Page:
Sunday, June 28, 2015

A Christian Problem in Light of the SCOTUS Decision

On June 26th, 2015, the Supreme Court of the United States legalized marriage for same-sex couples nationwide. I found this out when I logged onto Facebook. As I scrolled through my news feed, I was admittedly disappointed and flustered. But this was not due to the plethora of rainbow profile picture changes beginning to clutter my screen, nor the links shared to articles detailing the decision. Rather, I was staggered primarily by many of the posts-- from quick remarks to lengthy diatribes of both support and dissension-- from fellow Christians.

Since June 26th, 2015, I have read more posts than ever across social media from people I have known, liked, and respected that can all too easily be categorized as inconsiderate, judgmental, arrogant, uninformed, impersonal, rude, demonizing, and hateful. I have seen words like perverse, bad, evil, idiotic, moronic, immoral, ridiculous, horrible, and inhuman thrown around casually and publicly referring to other people. I have watched these words be flippantly used to refer to homosexuals as well as heterosexuals and to people both for and against the right of marriage for all citizens. While I may have personally observed more of these comments on one side of the issue than the other, I am trying to stress here that the massive virtual exchange of iniquity was not limited to any one viewpoint.

This post is not going to be about attempting to convince Christians or anyone else to support or to oppose same-sex marriage. In fact, I only write today because my heart broke as I began to see reactions, and I want to urge my fellow brothers and sisters in Christ to potentially consider further their reactions to this and to any other past, present, or future developments of both political and personal varieties.

Following the SCOTUS decision, I have seen many Christians express something to the effect of America having a large problem indicated by legality and acceptance of marriage equality. In light of the SCOTUS decision, I was convicted of a separate and urgent problem plaguing Christians that we are not addressing by and large. I'm referring to the problem of our reactions to people and happenings that we disagree with and the issues within these reactions.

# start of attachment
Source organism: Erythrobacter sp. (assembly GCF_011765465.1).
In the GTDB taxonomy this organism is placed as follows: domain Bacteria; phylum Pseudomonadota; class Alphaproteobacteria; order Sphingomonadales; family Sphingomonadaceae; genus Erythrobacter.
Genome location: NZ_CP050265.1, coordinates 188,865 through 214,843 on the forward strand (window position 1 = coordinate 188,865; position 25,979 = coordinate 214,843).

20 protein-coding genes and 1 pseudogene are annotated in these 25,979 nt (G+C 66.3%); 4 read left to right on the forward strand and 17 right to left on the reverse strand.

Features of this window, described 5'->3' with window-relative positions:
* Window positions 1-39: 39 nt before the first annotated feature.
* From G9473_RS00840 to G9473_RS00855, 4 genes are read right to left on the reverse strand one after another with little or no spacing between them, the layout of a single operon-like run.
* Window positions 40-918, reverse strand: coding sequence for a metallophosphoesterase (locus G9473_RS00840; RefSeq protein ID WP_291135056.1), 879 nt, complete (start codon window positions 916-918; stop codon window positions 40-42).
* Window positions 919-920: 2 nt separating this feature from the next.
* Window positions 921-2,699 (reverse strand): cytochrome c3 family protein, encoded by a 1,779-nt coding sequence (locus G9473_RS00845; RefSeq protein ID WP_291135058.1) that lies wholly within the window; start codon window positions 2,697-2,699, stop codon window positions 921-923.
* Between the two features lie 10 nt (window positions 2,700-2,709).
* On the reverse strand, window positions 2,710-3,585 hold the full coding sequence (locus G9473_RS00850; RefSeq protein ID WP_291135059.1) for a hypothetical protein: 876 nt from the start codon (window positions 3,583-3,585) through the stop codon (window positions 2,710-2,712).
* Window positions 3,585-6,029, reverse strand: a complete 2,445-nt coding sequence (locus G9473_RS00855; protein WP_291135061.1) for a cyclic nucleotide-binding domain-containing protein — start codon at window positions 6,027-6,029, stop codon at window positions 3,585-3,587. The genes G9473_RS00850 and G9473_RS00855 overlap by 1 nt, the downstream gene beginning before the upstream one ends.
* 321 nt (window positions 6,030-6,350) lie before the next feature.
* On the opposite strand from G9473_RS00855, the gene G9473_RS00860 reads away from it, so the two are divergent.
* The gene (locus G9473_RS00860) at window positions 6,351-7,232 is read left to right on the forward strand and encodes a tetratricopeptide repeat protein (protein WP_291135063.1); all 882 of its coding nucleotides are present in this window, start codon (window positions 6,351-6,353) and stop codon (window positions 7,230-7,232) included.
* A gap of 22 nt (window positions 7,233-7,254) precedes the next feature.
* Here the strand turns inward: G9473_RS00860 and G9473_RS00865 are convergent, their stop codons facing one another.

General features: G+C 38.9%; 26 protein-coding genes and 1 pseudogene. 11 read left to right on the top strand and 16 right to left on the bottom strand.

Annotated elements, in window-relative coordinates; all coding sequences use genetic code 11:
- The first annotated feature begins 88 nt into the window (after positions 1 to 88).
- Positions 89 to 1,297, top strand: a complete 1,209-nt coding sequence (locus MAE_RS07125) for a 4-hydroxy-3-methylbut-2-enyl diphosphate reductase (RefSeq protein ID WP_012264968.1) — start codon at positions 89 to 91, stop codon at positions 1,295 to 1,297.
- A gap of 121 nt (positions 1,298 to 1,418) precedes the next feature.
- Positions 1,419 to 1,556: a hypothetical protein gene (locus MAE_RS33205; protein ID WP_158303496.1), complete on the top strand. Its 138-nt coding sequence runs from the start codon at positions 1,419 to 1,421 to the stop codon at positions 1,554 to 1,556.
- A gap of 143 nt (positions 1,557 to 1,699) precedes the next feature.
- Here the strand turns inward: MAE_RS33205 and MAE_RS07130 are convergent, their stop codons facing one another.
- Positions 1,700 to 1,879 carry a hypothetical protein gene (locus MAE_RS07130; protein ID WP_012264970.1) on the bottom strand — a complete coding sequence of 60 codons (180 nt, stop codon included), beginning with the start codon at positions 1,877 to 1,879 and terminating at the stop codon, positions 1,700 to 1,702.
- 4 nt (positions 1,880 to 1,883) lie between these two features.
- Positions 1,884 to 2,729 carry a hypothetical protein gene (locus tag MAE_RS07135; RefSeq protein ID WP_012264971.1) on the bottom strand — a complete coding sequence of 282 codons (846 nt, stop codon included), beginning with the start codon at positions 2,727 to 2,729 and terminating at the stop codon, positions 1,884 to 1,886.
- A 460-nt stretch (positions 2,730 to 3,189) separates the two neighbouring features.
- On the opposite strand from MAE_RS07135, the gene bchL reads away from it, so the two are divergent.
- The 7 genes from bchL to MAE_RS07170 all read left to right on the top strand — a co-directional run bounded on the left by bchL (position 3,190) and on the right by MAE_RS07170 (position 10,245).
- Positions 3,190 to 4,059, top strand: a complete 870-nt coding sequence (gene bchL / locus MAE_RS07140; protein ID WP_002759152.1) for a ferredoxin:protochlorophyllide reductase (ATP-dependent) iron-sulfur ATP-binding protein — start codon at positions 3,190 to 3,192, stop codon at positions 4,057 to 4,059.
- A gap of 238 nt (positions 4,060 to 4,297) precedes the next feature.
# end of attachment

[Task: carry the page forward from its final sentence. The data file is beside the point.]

Throughout the reactions of fellow Christians to the SCOTUS decision, I see expressions riddled with careless words. I could not help but think of the death and life in the power of words (Proverbs 18:21) as that power is abused. Ephesians 4 details the the ways we are to live with our new lives in Christ and in one such way is to "Let no corrupting talk come out of your mouths, but only such as is good for building up, as fits the occasion, that it may give grace to those who hear." (v. 29). How do condemning words build others up? It may be easy to snap back a response that to rebuke in truth builds others up, but even if that is the case, that is not really what I have been personally seeing... In contrast, how do hurtful slurs and publicly aired bitterness give grace to those who hear it?

I am by no means excluding myself from the problem. While I hadn't the slightest inclination to lash out about the SCOTUS decision, I have certainly lashed out, even in small or internal ways, when confronted with people whom I disagree with or who are living in ways contrary to what I believe is right in my personal life-- I very much have made these same mistakes. But, I have realized that as a follower of Jesus, I want to reflect Him in my actions, and to treat others with anything less than love and kindness does not reflect Him at all. 

I too have been a Pharisee, I too have proverbially brought forward fellow sinners and cast stones (John 8). I am no better. And I have been sorry for that and will remain so, and throughout my life I have asked for forgiveness from the people I have wronged and from God. This repentance is what we must do as Christians. But that is not the end... after all, don't we believe that this where the Gospel comes in and covers these wrongs that we have all made? That's the best part. God loved us so that despite our wrongs-- our sin-- He sent His son to die the death that we deserved on the cross so that we would have the opportunity to live (John 3:16; Romans 5:6-8). Many of the problematic reactions to the SCOTUS decision made "others" out of homosexual people and those who support them and/or their right to marry, casting them as sinners. However, as the Truth I just highlighted recognizes: we all sin. So, I believe that we need to remember the love and grace shown toward all of us in the gospel as we react to anything. Even if we fail sometimes, I volunteer that we must try anyway. We have no right to demonize people even if we believe they sin in any particular way, even if it is different than the way we do. Yet, I am reminded that it is through His grace that we are saved (Ephesians 2:8).